To have a coaching dad on speed dial during my college years was especially helpful when I needed to navigate situations that I wasn’t too proficient in. The circumstances I would share were not new to him, and the conversations would often end with reminders like, “Be a great leader and teammate,” or, “Control what you can control,” or “Just keep working your butt off.” Each time I’d hear those words on the phone, I would, and still do, flash back to being in my dad’s office as a kid, eavesdropping on individual meetings where he’d repeat those same phrases to his own student-athletes. Even as an 8-year-old, scribbling on printer paper with sharpies pretending not to listen, those words thrilled me.

“Be a great leader and teammate.”

“Control what you can control.”

“Just keep working your butt off.”

It all seemed so easy to do through my high school years when I was a top player and a team captain. My playing ability allowed me to work my butt off, without actually working my butt off, and it allowed me to more easily control the mental aspect of my game. Being a team captain gave me leadership by default.

As I transitioned to ‘Cuse, my role changed. I went from being “high on the totem pole,” to “bottom of the barrel,” and if I wanted to be successful, I had to adjust. I could control my work ethic, I could control the energy I brought to practice and games and I could control how I treated everyone on my team. These “controllables” allowed for me to gain a sense of leadership that was different than the way I led in high school.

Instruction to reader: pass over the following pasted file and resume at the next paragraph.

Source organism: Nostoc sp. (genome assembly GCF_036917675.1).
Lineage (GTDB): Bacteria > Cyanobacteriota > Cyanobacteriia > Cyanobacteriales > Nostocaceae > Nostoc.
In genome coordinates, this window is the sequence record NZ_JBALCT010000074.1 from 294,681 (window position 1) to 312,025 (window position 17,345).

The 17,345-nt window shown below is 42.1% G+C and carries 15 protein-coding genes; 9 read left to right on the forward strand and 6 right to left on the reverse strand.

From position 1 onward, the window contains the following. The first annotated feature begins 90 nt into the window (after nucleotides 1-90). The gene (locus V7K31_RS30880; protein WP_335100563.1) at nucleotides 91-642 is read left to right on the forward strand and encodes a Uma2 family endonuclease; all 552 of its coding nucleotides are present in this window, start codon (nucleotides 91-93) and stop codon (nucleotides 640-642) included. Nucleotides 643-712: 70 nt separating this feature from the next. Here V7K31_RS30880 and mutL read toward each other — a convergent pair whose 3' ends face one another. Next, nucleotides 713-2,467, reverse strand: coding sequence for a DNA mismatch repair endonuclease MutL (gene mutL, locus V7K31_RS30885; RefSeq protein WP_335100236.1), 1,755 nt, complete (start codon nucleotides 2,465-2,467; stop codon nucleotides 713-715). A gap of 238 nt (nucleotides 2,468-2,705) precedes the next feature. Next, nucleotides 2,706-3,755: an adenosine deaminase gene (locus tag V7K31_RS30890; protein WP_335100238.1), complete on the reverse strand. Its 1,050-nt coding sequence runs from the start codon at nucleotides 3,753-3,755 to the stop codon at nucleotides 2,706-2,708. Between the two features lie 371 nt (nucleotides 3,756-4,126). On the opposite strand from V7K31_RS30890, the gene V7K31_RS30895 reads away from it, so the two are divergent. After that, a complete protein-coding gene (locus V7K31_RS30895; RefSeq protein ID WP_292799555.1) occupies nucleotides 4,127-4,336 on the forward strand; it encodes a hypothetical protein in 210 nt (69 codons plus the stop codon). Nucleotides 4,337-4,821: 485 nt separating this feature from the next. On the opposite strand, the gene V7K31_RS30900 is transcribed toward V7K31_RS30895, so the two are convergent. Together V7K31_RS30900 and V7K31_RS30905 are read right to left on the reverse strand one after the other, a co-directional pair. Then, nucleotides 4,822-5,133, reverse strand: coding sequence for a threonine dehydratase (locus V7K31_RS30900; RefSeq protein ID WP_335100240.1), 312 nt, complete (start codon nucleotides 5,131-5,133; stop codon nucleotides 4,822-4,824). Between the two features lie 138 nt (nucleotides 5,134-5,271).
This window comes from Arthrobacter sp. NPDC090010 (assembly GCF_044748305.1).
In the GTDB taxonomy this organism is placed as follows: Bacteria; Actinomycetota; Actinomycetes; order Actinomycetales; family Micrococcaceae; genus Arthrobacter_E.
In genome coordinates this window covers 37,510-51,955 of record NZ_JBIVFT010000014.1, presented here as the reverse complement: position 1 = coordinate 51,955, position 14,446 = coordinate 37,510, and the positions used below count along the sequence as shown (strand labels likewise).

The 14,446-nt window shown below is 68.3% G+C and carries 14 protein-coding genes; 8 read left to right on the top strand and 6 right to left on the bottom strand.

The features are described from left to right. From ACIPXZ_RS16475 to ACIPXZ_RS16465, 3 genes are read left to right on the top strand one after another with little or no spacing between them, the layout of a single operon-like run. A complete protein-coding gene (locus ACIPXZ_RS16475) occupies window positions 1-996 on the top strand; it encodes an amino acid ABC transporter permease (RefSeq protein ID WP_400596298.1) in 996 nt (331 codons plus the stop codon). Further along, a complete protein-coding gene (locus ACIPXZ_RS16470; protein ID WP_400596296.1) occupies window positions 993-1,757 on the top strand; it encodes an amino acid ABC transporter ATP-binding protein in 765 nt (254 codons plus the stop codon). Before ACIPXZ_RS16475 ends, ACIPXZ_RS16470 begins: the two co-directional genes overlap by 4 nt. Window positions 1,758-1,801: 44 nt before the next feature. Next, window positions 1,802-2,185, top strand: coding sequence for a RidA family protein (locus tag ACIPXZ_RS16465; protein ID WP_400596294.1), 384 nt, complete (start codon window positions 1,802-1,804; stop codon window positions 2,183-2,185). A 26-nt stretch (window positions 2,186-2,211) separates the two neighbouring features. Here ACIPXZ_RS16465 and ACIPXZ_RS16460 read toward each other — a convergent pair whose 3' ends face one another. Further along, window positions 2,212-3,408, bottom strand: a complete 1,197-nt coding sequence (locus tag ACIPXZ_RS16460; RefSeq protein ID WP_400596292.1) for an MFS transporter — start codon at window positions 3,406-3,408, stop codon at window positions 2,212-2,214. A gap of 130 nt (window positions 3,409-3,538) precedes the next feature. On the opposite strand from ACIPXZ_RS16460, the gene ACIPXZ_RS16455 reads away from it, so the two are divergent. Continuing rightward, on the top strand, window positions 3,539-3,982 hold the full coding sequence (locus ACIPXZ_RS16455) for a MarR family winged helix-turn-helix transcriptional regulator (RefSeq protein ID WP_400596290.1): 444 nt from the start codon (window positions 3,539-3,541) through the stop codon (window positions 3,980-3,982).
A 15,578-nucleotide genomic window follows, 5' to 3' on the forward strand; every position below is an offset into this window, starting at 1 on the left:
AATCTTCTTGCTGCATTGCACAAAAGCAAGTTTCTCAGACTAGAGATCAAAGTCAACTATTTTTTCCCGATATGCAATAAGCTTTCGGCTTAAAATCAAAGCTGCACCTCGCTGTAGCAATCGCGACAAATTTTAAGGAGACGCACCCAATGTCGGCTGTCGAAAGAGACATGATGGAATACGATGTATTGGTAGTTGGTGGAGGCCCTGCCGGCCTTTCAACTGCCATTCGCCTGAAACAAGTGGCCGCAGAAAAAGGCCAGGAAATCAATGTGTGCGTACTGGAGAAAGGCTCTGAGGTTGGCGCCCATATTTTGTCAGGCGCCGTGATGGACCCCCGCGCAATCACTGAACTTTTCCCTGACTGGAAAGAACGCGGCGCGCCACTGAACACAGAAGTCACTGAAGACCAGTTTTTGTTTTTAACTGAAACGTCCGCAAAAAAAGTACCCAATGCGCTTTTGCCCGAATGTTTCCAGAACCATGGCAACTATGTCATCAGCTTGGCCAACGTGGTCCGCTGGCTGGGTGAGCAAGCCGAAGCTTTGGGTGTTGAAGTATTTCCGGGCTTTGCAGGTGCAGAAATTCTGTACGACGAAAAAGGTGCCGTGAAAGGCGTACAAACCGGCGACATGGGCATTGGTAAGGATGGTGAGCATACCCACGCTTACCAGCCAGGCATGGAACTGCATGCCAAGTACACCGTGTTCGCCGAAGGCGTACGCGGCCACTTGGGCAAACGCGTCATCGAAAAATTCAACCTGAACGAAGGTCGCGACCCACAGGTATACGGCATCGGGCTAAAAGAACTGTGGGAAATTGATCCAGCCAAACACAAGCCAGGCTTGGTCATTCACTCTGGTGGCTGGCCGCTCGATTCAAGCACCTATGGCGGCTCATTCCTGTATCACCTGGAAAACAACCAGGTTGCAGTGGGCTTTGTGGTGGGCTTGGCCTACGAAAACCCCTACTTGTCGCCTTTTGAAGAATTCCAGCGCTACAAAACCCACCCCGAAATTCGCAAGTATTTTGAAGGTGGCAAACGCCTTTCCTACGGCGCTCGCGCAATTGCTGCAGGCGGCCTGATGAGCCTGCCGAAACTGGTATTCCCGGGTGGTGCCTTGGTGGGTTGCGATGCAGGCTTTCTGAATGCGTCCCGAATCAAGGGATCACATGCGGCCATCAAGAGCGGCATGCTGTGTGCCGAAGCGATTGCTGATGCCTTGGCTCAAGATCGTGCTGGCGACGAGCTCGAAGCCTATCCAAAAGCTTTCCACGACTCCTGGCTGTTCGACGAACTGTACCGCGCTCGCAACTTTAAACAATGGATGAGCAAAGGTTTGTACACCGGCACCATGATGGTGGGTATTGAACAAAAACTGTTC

Why I decided to follow my Dad’s path
Creating a “lacrosse family”

That new sense of leadership was addicting. The understanding of trust and family that those “controllables” created were powerful. It provided me a high that I didn’t want to come down from.

I crave the ability to instill into current players that same sense of family, leadership and energy that my dad instilled in me. Accomplishing goals with a team, working harder than you thought you could and training your brain to become mentally stronger in times of adversity are extremely gratifying and lead to success both on and off the field.

I know that I want to create that environment for others. I know that the lessons learned and relationships made will impact the rest of their lives.

Every coach has a coach that inspired them to become a coach.

For me, that coach is my dad.